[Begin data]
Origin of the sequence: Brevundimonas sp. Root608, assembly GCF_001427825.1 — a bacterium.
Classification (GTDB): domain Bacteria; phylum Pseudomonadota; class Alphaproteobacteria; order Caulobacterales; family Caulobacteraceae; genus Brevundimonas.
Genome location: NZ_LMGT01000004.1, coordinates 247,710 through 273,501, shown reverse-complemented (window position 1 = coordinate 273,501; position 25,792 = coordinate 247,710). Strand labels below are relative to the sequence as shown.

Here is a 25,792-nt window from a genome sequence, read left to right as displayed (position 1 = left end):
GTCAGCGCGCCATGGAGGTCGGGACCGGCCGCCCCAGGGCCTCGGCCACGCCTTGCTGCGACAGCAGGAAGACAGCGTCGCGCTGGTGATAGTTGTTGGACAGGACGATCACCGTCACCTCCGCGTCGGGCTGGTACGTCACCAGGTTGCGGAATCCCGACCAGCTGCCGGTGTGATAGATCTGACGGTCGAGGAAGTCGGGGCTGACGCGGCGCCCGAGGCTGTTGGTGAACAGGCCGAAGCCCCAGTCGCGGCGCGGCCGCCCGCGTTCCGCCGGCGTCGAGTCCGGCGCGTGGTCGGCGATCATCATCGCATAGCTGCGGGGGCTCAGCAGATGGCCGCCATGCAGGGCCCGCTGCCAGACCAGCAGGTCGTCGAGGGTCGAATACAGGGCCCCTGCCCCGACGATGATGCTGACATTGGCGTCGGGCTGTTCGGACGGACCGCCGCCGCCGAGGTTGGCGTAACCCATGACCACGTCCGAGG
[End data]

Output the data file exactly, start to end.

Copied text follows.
Origin of the sequence: Brevundimonas sp. Root608, assembly GCF_001427825.1 — a bacterium.
Classification (GTDB): domain Bacteria; phylum Pseudomonadota; class Alphaproteobacteria; order Caulobacterales; family Caulobacteraceae; genus Brevundimonas.
Genome location: NZ_LMGT01000004.1, coordinates 247,710 through 273,501, shown reverse-complemented (window position 1 = coordinate 273,501; position 25,792 = coordinate 247,710). Strand labels below are relative to the sequence as shown.

Here is a 25,792-nt window from a genome sequence, read left to right as displayed (position 1 = left end):
GTCAGCGCGCCATGGAGGTCGGGACCGGCCGCCCCAGGGCCTCGGCCACGCCTTGCTGCGACAGCAGGAAGACAGCGTCGCGCTGGTGATAGTTGTTGGACAGGACGATCACCGTCACCTCCGCGTCGGGCTGGTACGTCACCAGGTTGCGGAATCCCGACCAGCTGCCGGTGTGATAGATCTGACGGTCGAGGAAGTCGGGGCTGACGCGGCGCCCGAGGCTGTTGGTGAACAGGCCGAAGCCCCAGTCGCGGCGCGGCCGCCCGCGTTCCGCCGGCGTCGAGTCCGGCGCGTGGTCGGCGATCATCATCGCATAGCTGCGGGGGCTCAGCAGATGGCCGCCATGCAGGGCCCGCTGCCAGACCAGCAGGTCGTCGAGGGTCGAATACAGGGCCCCTGCCCCGACGATGATGCTGACATTGGCGTCGGGCTGTTCGGACGGACCGCCGCCGCCGAGGTTGGCGTAACCCATGACCACGTCCGAGG